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StaticRoutingExample.jpg (969×741) Linking Subnets with Static Routes. From DD-WRT Wiki [edit] Introduction This guide aims to explain how to link different subnets together using static routes to forward traffic to the desired subnet of another router.

Linking Subnets with Static Routes

I will avoid going into too much detail about subnetting in general, though I will say that there are benefits to using subnets such as reducing network traffic (less broadcast frames) and better access control between hosts. One important thing to note for those unfamiliar is that linking subnets is called routing, and the interfaces you use should be unbridged to do it correctly. [edit] Creating the Subnets There are many ways to create subnets within DD-WRT.

Ways to create additional subnets include: Set the wireless interface to 'Unbridged' Configure VLAN's if your switch supports them Add virtual interfaces to any existing interface which is poor design but can overcome hardware limitations such as switches without vlans. What is subnet (subnetwork)? - Definition from WhatIs. A subnet (short for "subnetwork") is an identifiably separate part of an organization's network.

What is subnet (subnetwork)? - Definition from WhatIs

Typically, a subnet may represent all the machines at one geographic location, in one building, or on the same local area network (LAN). Having an organization's network divided into subnets allows it to be connected to the Internet with a single shared network address. Without subnets, an organization could get multiple connections to the Internet, one for each of its physically separate subnetworks, but this would require an unnecessary use of the limited number of network numbers the Internet has to assign. It would also require that Internet routing tables on gateways outside the organization would need to know about and have to manage routing that could and should be handled within an organization. The Internet is a collection of networks whose users communicate with each other. IP Routing on Subnets. Basic Subnet Masks One aspect of IP addressing that is extremely important to how IP addressing works is the use of subnet masks.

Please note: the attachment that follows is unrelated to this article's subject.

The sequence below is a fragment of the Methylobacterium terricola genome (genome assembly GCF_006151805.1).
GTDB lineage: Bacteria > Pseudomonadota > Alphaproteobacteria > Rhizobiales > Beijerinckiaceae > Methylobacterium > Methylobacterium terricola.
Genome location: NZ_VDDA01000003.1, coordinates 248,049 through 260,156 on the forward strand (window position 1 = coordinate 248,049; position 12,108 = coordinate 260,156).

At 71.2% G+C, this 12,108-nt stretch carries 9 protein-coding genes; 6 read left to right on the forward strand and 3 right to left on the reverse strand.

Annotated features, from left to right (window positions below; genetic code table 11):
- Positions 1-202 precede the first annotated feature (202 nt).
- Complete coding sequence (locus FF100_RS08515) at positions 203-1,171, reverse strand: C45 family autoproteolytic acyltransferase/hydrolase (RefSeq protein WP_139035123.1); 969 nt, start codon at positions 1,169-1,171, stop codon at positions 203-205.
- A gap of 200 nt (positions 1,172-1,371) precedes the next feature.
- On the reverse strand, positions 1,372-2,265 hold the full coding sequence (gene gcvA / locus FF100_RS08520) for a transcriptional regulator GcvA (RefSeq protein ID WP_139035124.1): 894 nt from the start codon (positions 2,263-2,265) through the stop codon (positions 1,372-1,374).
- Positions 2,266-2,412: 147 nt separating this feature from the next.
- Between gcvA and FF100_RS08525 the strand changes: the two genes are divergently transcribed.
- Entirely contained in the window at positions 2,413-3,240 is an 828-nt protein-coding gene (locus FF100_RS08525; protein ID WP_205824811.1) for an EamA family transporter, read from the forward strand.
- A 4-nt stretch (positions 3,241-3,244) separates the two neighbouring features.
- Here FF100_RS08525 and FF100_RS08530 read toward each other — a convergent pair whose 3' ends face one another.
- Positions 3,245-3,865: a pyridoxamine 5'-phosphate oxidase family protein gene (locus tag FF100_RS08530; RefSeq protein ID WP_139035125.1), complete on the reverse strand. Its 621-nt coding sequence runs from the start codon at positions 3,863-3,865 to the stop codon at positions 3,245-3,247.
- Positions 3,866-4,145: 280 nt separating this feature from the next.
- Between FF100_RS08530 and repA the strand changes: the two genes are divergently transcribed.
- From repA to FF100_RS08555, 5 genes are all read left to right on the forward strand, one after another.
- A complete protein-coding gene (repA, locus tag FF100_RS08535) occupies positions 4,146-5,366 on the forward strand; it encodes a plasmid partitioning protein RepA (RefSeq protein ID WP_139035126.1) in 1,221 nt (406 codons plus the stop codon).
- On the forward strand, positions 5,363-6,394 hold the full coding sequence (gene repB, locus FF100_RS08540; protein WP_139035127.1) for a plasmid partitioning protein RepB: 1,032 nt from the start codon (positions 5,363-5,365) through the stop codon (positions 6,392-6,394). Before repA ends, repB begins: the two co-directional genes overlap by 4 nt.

IP Routing on Subnets

An IP address without the appropriate subnet mask is like Laurel without Hardy. The subnet mask for a particular IP address is actually used by the router to resolve which part of the IP address is providing the network address and which part of the address is providing host address. The basic subnet masks for each class are shown below. Subnet masks also consist of four octets of information. In the basic subnet masks (where no subnetting has been done) the octet either has all the bits turned on (represented by 1s) or all the bits turned off (represented by Os). Subnet-Mask: 255.255.0.0 IP-Address: 180.20.5.9 Network-Address: ? Chapter 4 - Subnetting. Published: December 14, 2004 | Updated: April 18, 2006 Writer: Joe Davies Abstract This chapter describes the details of subnetting for both IPv4 and IPv6 address prefixes.